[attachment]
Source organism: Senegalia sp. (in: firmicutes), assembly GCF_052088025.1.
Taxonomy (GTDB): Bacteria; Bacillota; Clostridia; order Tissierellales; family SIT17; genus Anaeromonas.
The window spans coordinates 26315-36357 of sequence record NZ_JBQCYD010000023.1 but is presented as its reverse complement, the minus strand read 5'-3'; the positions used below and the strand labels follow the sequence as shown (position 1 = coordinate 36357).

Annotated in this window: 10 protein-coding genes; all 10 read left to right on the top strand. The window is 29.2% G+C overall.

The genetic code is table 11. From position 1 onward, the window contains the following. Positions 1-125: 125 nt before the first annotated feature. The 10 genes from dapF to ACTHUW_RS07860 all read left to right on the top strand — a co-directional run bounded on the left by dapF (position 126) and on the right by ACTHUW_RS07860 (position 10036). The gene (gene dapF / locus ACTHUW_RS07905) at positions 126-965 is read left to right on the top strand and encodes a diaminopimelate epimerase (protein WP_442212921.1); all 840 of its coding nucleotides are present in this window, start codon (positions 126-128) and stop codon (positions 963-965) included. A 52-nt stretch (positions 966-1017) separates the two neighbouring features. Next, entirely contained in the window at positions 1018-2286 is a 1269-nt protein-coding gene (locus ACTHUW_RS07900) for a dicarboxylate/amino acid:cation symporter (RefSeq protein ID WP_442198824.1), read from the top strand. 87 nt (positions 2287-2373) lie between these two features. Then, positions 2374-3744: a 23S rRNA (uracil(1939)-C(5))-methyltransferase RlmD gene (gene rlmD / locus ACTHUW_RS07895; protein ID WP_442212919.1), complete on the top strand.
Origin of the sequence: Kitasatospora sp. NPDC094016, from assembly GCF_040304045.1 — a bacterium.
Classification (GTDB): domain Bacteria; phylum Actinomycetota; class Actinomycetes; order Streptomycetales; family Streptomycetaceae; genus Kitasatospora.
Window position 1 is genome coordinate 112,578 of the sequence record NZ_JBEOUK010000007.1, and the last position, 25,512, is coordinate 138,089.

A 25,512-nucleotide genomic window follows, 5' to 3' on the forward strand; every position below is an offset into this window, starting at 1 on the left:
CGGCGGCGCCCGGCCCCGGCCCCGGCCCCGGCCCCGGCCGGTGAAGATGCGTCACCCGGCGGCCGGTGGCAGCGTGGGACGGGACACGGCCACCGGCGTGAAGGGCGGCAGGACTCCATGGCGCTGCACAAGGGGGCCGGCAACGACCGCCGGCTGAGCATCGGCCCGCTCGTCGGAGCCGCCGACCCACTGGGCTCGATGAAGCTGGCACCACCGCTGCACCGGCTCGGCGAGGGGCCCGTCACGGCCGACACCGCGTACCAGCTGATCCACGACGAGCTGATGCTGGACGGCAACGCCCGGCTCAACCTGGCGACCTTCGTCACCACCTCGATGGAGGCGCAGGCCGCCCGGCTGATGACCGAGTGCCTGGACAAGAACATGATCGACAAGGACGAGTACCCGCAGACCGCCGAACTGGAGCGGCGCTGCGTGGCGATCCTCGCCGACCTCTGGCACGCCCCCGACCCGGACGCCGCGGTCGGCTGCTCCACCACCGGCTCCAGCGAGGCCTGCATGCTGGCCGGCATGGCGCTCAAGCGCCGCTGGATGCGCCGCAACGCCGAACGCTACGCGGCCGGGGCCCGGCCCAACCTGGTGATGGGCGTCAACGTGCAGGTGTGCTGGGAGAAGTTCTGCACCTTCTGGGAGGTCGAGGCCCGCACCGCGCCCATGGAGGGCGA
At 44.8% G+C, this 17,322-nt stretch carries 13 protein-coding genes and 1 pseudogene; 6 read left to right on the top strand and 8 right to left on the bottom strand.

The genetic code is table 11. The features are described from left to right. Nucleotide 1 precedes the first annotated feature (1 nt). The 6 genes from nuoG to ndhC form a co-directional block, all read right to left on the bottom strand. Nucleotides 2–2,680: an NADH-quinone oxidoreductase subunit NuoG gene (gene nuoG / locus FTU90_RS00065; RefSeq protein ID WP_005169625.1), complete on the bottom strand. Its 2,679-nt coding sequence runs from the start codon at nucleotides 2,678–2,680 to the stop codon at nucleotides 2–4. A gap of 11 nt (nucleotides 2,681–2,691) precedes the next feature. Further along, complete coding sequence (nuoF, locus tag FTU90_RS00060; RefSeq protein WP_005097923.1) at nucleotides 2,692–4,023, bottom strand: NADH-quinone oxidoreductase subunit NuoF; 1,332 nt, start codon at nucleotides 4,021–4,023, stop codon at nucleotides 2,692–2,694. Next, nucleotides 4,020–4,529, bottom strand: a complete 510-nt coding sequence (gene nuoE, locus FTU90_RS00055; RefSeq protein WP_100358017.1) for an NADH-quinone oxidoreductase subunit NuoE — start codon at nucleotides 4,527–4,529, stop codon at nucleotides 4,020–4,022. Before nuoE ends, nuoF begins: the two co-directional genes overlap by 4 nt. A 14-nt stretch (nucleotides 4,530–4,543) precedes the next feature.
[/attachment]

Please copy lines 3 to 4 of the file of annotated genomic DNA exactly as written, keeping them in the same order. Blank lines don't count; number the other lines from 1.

The window spans coordinates 26315-36357 of sequence record NZ_JBQCYD010000023.1 but is presented as its reverse complement, the minus strand read 5'-3'; the positions used below and the strand labels follow the sequence as shown (position 1 = coordinate 36357).

Annotated in this window: 10 protein-coding genes; all 10 read left to right on the top strand. The window is 29.2% G+C overall.